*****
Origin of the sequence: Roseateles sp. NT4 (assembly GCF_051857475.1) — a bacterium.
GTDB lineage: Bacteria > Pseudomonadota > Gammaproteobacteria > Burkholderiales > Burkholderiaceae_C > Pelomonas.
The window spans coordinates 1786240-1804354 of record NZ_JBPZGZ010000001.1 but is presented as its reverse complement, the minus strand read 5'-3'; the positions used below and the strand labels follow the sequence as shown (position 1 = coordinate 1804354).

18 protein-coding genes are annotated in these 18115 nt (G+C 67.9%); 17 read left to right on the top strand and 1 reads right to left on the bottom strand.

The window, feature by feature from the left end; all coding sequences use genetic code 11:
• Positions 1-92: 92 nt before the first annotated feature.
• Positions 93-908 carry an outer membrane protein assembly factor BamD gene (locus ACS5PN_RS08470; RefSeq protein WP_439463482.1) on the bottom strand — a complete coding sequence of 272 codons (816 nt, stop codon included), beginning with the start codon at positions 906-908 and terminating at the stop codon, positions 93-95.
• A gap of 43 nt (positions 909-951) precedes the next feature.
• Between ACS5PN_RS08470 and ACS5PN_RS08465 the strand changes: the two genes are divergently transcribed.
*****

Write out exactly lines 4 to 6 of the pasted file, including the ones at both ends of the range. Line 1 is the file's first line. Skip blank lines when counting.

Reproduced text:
18 protein-coding genes are annotated in these 18115 nt (G+C 67.9%); 17 read left to right on the top strand and 1 reads right to left on the bottom strand.

The window, feature by feature from the left end; all coding sequences use genetic code 11:
• Positions 1-92: 92 nt before the first annotated feature.